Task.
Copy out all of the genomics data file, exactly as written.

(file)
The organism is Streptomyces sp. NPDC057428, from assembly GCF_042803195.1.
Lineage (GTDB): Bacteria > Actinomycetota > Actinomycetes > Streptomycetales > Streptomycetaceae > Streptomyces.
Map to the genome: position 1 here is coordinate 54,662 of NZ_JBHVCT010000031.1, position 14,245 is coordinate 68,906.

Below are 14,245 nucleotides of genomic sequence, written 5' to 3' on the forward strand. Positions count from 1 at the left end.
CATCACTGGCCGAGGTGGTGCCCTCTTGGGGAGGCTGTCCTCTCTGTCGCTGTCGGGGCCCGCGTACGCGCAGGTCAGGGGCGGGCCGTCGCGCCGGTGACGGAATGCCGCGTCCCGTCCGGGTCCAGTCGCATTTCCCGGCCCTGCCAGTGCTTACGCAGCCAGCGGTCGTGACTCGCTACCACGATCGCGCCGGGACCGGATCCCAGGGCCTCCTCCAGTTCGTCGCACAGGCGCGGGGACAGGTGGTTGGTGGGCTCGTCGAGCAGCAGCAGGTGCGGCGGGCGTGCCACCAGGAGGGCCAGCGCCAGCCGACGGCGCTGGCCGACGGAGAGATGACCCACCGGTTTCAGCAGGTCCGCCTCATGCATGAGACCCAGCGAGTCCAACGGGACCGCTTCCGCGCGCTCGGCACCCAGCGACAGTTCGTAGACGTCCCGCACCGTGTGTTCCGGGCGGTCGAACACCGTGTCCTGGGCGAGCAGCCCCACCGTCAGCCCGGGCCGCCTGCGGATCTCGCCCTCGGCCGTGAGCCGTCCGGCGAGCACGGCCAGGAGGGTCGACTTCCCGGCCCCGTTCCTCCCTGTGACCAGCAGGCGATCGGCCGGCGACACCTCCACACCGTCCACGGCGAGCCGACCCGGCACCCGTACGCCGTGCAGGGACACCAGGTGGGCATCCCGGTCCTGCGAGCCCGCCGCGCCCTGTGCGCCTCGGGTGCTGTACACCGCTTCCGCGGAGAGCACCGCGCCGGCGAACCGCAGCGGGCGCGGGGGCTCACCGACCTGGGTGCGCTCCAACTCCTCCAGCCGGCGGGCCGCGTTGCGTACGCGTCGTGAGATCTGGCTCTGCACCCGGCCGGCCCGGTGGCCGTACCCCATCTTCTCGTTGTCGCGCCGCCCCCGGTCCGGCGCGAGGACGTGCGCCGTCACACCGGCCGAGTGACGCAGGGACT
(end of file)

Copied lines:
The organism is Streptomyces sp. NPDC057428, from assembly GCF_042803195.1.
Lineage (GTDB): Bacteria > Actinomycetota > Actinomycetes > Streptomycetales > Streptomycetaceae > Streptomyces.
Map to the genome: position 1 here is coordinate 54,662 of NZ_JBHVCT010000031.1, position 14,245 is coordinate 68,906.

Below are 14,245 nucleotides of genomic sequence, written 5' to 3' on the forward strand. Positions count from 1 at the left end.
CATCACTGGCCGAGGTGGTGCCCTCTTGGGGAGGCTGTCCTCTCTGTCGCTGTCGGGGCCCGCGTACGCGCAGGTCAGGGGCGGGCCGTCGCGCCGGTGACGGAATGCCGCGTCCCGTCCGGGTCCAGTCGCATTTCCCGGCCCTGCCAGTGCTTACGCAGCCAGCGGTCGTGACTCGCTACCACGATCGCGCCGGGACCGGATCCCAGGGCCTCCTCCAGTTCGTCGCACAGGCGCGGGGACAGGTGGTTGGTGGGCTCGTCGAGCAGCAGCAGGTGCGGCGGGCGTGCCACCAGGAGGGCCAGCGCCAGCCGACGGCGCTGGCCGACGGAGAGATGACCCACCGGTTTCAGCAGGTCCGCCTCATGCATGAGACCCAGCGAGTCCAACGGGACCGCTTCCGCGCGCTCGGCACCCAGCGACAGTTCGTAGACGTCCCGCACCGTGTGTTCCGGGCGGTCGAACACCGTGTCCTGGGCGAGCAGCCCCACCGTCAGCCCGGGCCGCCTGCGGATCTCGCCCTCGGCCGTGAGCCGTCCGGCGAGCACGGCCAGGAGGGTCGACTTCCCGGCCCCGTTCCTCCCTGTGACCAGCAGGCGATCGGCCGGCGACACCTCCACACCGTCCACGGCGAGCCGACCCGGCACCCGTACGCCGTGCAGGGACACCAGGTGGGCATCCCGGTCCTGCGAGCCCGCCGCGCCCTGTGCGCCTCGGGTGCTGTACACCGCTTCCGCGGAGAGCACCGCGCCGGCGAACCGCAGCGGGCGCGGGGGCTCACCGACCTGGGTGCGCTCCAACTCCTCCAGCCGGCGGGCCGCGTTGCGTACGCGTCGTGAGATCTGGCTCTGCACCCGGCCGGCCCGGTGGCCGTACCCCATCTTCTCGTTGTCGCGCCGCCCCCGGTCCGGCGCGAGGACGTGCGCCGTCACACCGGCCGAGTGACGCAGGGACT